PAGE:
Symptoms of spina bifida 

Spina bifida can cause a wide range of symptoms that can be grouped into three general categories.

These are:

  • mobility symptoms – problems affecting movement
  • bladder and bowel problems – problems controlling urination and bowel movements
  • problems related to hydrocephalus (excess fluid on the brain)

The severity of the symptoms can vary considerably, largely depending on where on the spine the opening occurs.

Spina bifida causing a gap higher up the back is more likely to cause paralysis of the lower limbs and mobility difficulties compared with gaps in the middle or at the base of the back. A baby is more likely to have cognitive symptoms if he or she develops hydrocephalus.

Mobility symptoms

The brain controls all the muscles in the body with the nerves that run through the spinal cord. Any damage to the nerves can result in problems controlling the muscles.

Most children with spina bifida will experience some degree of weakness or paralysis in their lower limbs. If a child with spina bifida has weakness, they may need to use ankle supports or crutches to help with their mobility. In cases of more severe paralysis, the child will require a wheelchair.

Paralysis can also cause other, associated problems. For example, as the muscles in the legs are not being used regularly, they can become severely weakened.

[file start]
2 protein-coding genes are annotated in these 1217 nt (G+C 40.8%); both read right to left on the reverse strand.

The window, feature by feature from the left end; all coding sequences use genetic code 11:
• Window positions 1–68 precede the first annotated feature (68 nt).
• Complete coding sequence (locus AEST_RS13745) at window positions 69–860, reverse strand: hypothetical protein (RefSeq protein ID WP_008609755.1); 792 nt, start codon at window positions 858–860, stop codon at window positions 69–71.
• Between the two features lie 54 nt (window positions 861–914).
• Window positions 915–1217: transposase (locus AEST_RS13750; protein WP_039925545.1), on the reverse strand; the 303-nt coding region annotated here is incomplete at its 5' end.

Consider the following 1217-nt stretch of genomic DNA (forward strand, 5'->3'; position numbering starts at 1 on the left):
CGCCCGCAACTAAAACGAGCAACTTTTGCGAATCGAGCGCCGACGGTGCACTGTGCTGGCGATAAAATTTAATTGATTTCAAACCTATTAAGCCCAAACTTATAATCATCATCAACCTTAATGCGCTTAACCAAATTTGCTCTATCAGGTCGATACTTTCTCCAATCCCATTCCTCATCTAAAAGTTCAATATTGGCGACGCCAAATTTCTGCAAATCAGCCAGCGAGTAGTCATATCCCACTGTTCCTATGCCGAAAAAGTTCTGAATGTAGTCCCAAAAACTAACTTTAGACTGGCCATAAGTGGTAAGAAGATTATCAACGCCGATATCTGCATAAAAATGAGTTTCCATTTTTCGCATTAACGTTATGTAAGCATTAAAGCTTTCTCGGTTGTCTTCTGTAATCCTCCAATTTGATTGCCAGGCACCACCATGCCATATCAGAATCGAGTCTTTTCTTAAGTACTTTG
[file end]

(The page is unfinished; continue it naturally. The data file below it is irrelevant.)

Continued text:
As the muscles support the bones, this weakness can affect bone development. This can result in dislocated or deformed joints, bone fractures, misshapen bones and an abnormal curvature of the spine (scoliosis). 

Bowel and bladder symptoms

As well as controlling your limbs, the nerves that run through your spinal cord also control your bowel and bladder. They help to control the muscles that keep urine in the bladder and stools in the bowel (sphincter muscles).

Many people with spina bifida have limited or no control over their sphincter muscles, and experience urinary and bowel incontinence. The bladder muscle may be very tight or twitchy and only store a little urine, which can mean there is a constant slow dribble of urine from the bladder. If left untreated, this can lead to problems such as recurrent urinary tract infections (UTIs) and kidney damage.

Bowel incontinence may involve periods of constipation followed by episodes of diarrhoea or soiling, due to stools overflowing from the bowel.

There can also be problems with sexual function.

Read more about bowel incontinence and urinary incontinence.

Problems related to hydrocephalus

Some babies with spina bifida will have or will develop hydrocephalus, which can damage the brain and cause further problems.

Most people with spina bifida will have normal intelligence, although many will have learning difficulties, such as:

  • a short attention span
  • difficulty solving problems
  • difficulty reading
  • difficulty understanding some spoken language – particularly fast conversations between a group of people
  • difficulty organising activities or making detailed plans

They may also have difficulty with visual and physical co-ordination – for example, tasks such as tying shoelaces or fastening buttons.

Some babies with spina bifida have a problem called a type 2 Arnold-Chiari malformation (where lower parts of the brain are pushed downwards towards the spinal cord), which is linked to hydrocephalus.

These can cause additional symptoms soon after birth, such as irritability, seizures (fits), drowsiness, vomiting and poor feeding. Read more about the symptoms of hydrocephalus.

Page last reviewed: 26/02/2015

Next review due: 26/02/2017